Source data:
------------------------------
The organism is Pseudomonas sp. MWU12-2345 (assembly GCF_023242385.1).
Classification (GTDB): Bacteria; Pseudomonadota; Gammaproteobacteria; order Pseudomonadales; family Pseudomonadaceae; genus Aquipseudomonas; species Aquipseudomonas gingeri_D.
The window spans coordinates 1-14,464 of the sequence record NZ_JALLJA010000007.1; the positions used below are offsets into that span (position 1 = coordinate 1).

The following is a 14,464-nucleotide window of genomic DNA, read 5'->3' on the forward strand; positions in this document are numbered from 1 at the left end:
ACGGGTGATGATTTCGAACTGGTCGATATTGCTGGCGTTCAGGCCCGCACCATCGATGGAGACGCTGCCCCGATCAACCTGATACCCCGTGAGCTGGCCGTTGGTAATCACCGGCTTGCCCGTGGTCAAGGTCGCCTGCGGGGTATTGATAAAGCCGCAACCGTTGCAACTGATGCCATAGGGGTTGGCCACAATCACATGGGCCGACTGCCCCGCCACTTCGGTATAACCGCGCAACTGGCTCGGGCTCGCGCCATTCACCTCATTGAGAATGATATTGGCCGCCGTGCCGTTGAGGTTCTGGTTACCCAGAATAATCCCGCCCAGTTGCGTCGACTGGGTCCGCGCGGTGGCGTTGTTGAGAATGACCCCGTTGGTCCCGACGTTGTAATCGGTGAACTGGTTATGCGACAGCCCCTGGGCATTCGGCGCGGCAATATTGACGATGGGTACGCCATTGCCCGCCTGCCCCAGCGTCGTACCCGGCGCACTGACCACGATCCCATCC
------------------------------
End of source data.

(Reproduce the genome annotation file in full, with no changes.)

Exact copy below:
The organism is Pseudomonas sp. MWU12-2345 (assembly GCF_023242385.1).
Classification (GTDB): Bacteria; Pseudomonadota; Gammaproteobacteria; order Pseudomonadales; family Pseudomonadaceae; genus Aquipseudomonas; species Aquipseudomonas gingeri_D.
The window spans coordinates 1-14,464 of the sequence record NZ_JALLJA010000007.1; the positions used below are offsets into that span (position 1 = coordinate 1).

The following is a 14,464-nucleotide window of genomic DNA, read 5'->3' on the forward strand; positions in this document are numbered from 1 at the left end:
ACGGGTGATGATTTCGAACTGGTCGATATTGCTGGCGTTCAGGCCCGCACCATCGATGGAGACGCTGCCCCGATCAACCTGATACCCCGTGAGCTGGCCGTTGGTAATCACCGGCTTGCCCGTGGTCAAGGTCGCCTGCGGGGTATTGATAAAGCCGCAACCGTTGCAACTGATGCCATAGGGGTTGGCCACAATCACATGGGCCGACTGCCCCGCCACTTCGGTATAACCGCGCAACTGGCTCGGGCTCGCGCCATTCACCTCATTGAGAATGATATTGGCCGCCGTGCCGTTGAGGTTCTGGTTACCCAGAATAATCCCGCCCAGTTGCGTCGACTGGGTCCGCGCGGTGGCGTTGTTGAGAATGACCCCGTTGGTCCCGACGTTGTAATCGGTGAACTGGTTATGCGACAGCCCCTGGGCATTCGGCGCGGCAATATTGACGATGGGTACGCCATTGCCCGCCTGCCCCAGCGTCGTACCCGGCGCACTGACCACGATCCCATCC